Friday, 24 February 2017

Why RBS Is Loosing Its Profits?


Royal Bank of Scotland has reported losses of £7bn for 2016, taking its losses since its 2008 government bailout to more than £58bn.

The taxpayer-backed bank has also admitted it will not return to profit until 2018, indicating that it will report 10 years of losses before it returns to the black.

“The bottom line loss we have reported today is, of course, disappointing but given the scale of the legacy issues we worked through in 2016, it should not come as a surprise,” said the RBS chief executive, Ross McEwan, who was paid £3.5m for 2016.

The loss, the bank said, was caused by £10bn of one-off items, including £5.9bn for potential fines and legal costs, largely related to an upcoming penalty from the US Department of Justice for mis-selling toxic bonds in the run-up to the crisis.

“These costs are a stark reminder of what happens to a bank when things go wrong and you lose focus on the customer, as this bank did before the financial crisis,” said McEwan.

“This is a bank that has been on a remarkable journey. We still have further to go. But the next three years will not be the same as the past three,” he added.

He set out plans to cut £4bn of costs in the next four years, including £750m in 2017. While refusing to disclose how many jobs would be lost a result, the New Zealander said: “There will be job losses that we have to go through.”

Ninety thousand jobs have gone since the bank was bailed out in 2008 as it pulled out of risky businesses and sold off huge parts of its the business to reduce the number of employees to 80,000. Five hundred and 40 branches have been shut since 2014 to take the network – which also includes NatWest – to about 1,200.

Union officials urged the bank to slow down the cost-cutting programme and put a moratorium on branch closures. The Unite national officer, Rob MacGregor, said: “Its ruthless approach to pay for the mistakes of the past jeopardises customer service and risks leaving communities and businesses reliant on their local bank branch high and dry.”

McEwan, who took over when Stephen Hester left in 2013, said he intended to stay in the highest profile job in UK banking to see through the return to profitability: “We’ve done all the hard work in the last three and half years. I can sense this bank is on the turn.”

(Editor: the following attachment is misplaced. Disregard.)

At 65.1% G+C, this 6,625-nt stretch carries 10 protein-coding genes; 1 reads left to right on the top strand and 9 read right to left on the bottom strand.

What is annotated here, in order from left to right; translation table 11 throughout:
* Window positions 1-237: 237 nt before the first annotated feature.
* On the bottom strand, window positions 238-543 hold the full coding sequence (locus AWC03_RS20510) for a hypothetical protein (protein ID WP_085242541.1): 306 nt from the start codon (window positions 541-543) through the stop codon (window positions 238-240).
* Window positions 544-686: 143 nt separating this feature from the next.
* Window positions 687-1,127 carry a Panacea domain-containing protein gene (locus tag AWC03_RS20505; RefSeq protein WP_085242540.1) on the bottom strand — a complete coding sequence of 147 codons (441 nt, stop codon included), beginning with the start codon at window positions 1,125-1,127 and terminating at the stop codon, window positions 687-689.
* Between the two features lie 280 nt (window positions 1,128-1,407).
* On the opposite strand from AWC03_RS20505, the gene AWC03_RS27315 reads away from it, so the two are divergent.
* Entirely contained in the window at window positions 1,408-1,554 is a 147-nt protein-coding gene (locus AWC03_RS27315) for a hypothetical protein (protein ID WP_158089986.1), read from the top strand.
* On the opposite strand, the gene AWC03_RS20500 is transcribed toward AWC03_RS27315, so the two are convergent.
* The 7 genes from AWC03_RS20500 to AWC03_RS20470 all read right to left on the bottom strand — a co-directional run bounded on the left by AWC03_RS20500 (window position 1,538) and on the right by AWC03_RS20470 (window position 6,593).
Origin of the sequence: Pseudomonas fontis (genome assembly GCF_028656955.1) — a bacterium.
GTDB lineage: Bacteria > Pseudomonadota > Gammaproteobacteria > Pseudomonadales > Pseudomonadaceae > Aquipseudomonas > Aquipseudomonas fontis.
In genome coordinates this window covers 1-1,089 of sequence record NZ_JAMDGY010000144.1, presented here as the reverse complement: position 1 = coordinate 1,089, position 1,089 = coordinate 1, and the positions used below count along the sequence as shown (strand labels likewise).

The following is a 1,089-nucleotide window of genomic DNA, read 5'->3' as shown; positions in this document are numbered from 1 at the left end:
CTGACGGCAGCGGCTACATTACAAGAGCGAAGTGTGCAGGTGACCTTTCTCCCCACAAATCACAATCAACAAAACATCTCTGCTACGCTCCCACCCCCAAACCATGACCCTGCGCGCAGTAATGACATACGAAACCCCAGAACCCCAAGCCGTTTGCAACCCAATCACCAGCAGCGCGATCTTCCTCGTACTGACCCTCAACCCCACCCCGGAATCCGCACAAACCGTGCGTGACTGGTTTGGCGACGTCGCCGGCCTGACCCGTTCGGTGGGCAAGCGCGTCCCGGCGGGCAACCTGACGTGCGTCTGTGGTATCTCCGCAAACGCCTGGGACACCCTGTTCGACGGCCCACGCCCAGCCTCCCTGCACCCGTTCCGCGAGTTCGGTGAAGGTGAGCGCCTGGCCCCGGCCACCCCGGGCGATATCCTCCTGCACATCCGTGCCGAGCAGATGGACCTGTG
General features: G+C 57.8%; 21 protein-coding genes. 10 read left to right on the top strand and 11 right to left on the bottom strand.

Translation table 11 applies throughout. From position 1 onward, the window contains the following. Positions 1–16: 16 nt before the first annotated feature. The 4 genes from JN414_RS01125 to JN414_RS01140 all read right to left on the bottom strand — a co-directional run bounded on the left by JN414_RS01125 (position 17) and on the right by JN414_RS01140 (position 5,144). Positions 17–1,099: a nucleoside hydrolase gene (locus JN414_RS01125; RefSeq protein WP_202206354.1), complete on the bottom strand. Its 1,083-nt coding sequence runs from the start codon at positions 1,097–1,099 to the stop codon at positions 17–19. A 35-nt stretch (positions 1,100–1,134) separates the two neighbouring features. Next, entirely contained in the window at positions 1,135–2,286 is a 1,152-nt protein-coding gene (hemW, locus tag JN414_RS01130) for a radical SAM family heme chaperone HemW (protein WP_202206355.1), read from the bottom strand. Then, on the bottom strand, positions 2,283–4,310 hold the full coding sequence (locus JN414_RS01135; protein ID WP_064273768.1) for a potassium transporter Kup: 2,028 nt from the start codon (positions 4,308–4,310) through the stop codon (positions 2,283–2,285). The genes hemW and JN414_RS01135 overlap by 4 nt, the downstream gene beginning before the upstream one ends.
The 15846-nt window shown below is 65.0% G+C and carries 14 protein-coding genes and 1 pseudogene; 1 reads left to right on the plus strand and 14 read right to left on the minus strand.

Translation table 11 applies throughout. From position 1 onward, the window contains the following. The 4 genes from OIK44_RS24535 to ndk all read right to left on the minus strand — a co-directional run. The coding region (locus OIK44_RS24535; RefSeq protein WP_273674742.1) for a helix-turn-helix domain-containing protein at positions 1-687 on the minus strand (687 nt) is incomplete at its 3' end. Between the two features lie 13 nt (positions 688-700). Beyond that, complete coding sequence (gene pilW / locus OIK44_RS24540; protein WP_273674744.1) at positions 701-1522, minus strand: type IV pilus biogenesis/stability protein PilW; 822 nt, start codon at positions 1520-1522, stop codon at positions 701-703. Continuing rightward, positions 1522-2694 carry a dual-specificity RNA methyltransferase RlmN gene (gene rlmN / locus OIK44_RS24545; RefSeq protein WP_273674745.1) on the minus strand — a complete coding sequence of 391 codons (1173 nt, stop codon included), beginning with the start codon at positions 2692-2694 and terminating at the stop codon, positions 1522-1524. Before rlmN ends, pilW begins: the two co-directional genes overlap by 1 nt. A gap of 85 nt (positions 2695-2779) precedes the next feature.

His pay was the same as 2015 while the bonuses for staff fell by 8% to £343m. Eighty-seven bankers received more than €1m (£850,000) although the bank said the average salary was £32,620.

The two main items McEwan is trying to resolve is the settlement with the US Department of Justice over residential mortgage-backed securities, for which the bank took a £3.1bn hit, and the sale of 300 branches to meet state aid requirements imposed by Brussels.

Last week, the Treasury announced a plan intended to free RBS of spinning out those branches, known as Williams & Glyn, although the bank admitted 0 this may not be resolved until the fourth quarter of the year.

Until these issues are resolved, the chancellor, Philip Hammond, has said he will not be able to sell off any of the 73% stake in the bank. Its shares fell 2% to 244p after the results were announced, more than half the 502p average price that taxpayers paid during the £45bn bailout.

The annual report lists a number of legal matters the bank is still trying to resolve, including a court case by shareholders over the 2008 rights issue, the sale of interest rate hedging products to small businesses, investigations related to terrorist financing in the US and providing redress to small businesses badly treated by its now-defunct global restructuring group (GRG). Last year, RBS set aside £400m for GRG.



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